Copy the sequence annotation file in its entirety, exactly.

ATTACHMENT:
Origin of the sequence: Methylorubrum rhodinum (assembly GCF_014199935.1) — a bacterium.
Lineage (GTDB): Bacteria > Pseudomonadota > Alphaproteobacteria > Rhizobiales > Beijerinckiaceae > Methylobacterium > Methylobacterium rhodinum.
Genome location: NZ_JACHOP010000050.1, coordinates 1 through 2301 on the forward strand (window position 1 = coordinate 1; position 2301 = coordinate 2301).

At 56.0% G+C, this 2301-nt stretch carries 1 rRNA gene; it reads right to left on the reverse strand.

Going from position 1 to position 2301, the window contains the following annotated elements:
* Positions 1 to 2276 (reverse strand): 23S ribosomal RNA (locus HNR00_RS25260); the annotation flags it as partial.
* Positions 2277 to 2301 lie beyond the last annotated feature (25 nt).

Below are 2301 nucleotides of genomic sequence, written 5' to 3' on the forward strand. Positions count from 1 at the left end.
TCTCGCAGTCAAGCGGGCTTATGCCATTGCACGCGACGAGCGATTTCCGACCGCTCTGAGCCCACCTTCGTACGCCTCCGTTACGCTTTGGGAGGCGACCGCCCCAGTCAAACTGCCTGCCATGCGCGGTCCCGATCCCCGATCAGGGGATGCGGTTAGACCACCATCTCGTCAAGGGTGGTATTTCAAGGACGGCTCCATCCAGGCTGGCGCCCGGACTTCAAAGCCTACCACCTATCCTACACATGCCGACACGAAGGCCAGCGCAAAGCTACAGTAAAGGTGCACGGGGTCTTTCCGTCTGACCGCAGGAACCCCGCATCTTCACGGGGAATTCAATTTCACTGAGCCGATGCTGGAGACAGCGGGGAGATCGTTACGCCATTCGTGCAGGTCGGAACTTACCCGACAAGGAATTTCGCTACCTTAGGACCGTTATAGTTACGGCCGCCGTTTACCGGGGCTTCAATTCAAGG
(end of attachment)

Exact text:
Origin of the sequence: Methylorubrum rhodinum (assembly GCF_014199935.1) — a bacterium.
Lineage (GTDB): Bacteria > Pseudomonadota > Alphaproteobacteria > Rhizobiales > Beijerinckiaceae > Methylobacterium > Methylobacterium rhodinum.
Genome location: NZ_JACHOP010000050.1, coordinates 1 through 2301 on the forward strand (window position 1 = coordinate 1; position 2301 = coordinate 2301).

At 56.0% G+C, this 2301-nt stretch carries 1 rRNA gene; it reads right to left on the reverse strand.

Going from position 1 to position 2301, the window contains the following annotated elements:
* Positions 1 to 2276 (reverse strand): 23S ribosomal RNA (locus HNR00_RS25260); the annotation flags it as partial.
* Positions 2277 to 2301 lie beyond the last annotated feature (25 nt).

Below are 2301 nucleotides of genomic sequence, written 5' to 3' on the forward strand. Positions count from 1 at the left end.
TCTCGCAGTCAAGCGGGCTTATGCCATTGCACGCGACGAGCGATTTCCGACCGCTCTGAGCCCACCTTCGTACGCCTCCGTTACGCTTTGGGAGGCGACCGCCCCAGTCAAACTGCCTGCCATGCGCGGTCCCGATCCCCGATCAGGGGATGCGGTTAGACCACCATCTCGTCAAGGGTGGTATTTCAAGGACGGCTCCATCCAGGCTGGCGCCCGGACTTCAAAGCCTACCACCTATCCTACACATGCCGACACGAAGGCCAGCGCAAAGCTACAGTAAAGGTGCACGGGGTCTTTCCGTCTGACCGCAGGAACCCCGCATCTTCACGGGGAATTCAATTTCACTGAGCCGATGCTGGAGACAGCGGGGAGATCGTTACGCCATTCGTGCAGGTCGGAACTTACCCGACAAGGAATTTCGCTACCTTAGGACCGTTATAGTTACGGCCGCCGTTTACCGGGGCTTCAATTCAAGG